Some things are created the way they are, and not meant to be altered. Typefaces such as Courier were designed before the digital age, forged and immortalized into physical lead letters. Courier now comes standard on most operating systems, but its history of being a purely typewriter font seems to conflict it’s current use on the web. My typeface Alphabit is based off of the same premise as this change in use of typography. 


It is designed to be the most stubborn and least dynamic typeface possible. Playing upon the principles of anti-aliasing (another way of describing how a screen pixelates displayed content), the pixelated type only truly appears “normal” once it is small enough so the pixels of the typeface are the same size as the pixels on your screen. In this metaphor about how physical text faces become display faces for the screen, but this process destroys the beauty of type.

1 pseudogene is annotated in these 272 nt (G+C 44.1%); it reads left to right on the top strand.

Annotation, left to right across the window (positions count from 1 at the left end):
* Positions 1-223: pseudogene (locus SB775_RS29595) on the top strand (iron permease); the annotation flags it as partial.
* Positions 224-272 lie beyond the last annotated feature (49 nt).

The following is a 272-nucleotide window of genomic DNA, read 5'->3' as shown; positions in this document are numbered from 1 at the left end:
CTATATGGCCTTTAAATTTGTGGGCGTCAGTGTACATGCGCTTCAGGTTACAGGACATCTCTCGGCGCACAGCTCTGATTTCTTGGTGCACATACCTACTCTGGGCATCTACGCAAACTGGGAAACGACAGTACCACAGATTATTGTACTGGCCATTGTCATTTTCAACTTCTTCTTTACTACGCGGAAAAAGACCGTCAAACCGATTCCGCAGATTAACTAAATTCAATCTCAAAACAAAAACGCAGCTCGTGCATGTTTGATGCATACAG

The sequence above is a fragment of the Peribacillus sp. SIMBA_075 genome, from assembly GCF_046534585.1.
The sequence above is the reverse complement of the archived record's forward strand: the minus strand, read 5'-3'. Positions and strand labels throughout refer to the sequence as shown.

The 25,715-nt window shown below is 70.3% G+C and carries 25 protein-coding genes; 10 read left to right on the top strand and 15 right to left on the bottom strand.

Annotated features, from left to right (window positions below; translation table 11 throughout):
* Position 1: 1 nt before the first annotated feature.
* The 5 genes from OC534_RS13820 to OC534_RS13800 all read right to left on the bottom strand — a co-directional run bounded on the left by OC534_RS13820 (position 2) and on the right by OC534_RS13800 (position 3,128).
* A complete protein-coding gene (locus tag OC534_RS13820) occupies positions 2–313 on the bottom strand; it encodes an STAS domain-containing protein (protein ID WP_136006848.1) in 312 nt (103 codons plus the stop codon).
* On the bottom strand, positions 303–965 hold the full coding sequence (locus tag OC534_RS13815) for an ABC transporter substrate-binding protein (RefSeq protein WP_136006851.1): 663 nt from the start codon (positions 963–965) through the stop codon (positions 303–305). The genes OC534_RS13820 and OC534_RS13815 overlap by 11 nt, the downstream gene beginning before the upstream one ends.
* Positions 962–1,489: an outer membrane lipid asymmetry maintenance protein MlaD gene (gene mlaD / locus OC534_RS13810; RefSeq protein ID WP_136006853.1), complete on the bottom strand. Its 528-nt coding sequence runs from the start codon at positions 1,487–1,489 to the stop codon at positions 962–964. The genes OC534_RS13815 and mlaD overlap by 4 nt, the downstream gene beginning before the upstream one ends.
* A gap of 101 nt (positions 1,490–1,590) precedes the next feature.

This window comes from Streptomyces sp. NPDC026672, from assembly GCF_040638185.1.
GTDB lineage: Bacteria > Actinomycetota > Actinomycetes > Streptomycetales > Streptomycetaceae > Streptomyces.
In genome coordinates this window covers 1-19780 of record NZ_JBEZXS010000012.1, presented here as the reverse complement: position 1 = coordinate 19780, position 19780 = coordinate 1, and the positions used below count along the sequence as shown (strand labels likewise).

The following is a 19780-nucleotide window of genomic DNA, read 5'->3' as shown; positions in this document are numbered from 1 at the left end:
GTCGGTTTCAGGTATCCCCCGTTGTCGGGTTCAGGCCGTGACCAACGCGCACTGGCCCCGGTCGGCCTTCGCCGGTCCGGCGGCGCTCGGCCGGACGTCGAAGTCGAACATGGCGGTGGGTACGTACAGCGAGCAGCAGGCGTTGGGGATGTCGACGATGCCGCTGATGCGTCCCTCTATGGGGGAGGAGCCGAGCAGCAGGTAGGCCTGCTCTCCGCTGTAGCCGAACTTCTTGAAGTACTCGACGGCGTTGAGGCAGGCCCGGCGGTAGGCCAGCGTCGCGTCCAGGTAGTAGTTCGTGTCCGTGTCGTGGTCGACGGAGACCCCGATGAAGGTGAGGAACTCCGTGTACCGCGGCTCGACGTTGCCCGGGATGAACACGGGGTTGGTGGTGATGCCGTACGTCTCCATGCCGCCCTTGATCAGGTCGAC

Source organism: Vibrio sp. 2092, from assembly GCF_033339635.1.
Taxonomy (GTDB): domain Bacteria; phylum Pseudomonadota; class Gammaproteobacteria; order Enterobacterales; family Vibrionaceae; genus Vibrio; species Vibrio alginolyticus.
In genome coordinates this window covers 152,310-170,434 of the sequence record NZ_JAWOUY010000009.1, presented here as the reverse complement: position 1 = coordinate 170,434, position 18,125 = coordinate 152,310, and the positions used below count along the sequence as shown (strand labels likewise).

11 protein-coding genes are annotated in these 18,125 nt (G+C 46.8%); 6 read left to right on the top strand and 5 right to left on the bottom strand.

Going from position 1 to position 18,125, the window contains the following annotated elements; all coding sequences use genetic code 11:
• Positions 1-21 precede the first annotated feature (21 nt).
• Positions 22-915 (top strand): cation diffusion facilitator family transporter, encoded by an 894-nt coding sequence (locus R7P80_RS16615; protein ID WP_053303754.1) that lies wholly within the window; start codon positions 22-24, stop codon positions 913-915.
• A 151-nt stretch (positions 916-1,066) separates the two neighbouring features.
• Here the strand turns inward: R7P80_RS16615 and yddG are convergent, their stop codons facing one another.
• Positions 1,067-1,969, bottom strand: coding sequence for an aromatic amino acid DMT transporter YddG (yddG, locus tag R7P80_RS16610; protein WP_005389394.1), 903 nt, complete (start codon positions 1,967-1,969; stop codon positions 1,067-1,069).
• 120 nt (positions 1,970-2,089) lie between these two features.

I formed each letter of square pixels with individually chosen and coded colors. Upon interacting with the type specimen website, a message is preloaded onto the screen. Once the enter key is pressed, the message disappears and you can type your own message. Every time you hit the enter key after that, the message moves a line up, and consequentially becomes smaller.


By the time the message is at the last line, it finally does not appear pixelated, but it barely legible instead. There is no backspace key, and everything you type is there to stay unless it is preceded by more lines. This interaction is based off of the principles of the typewriter.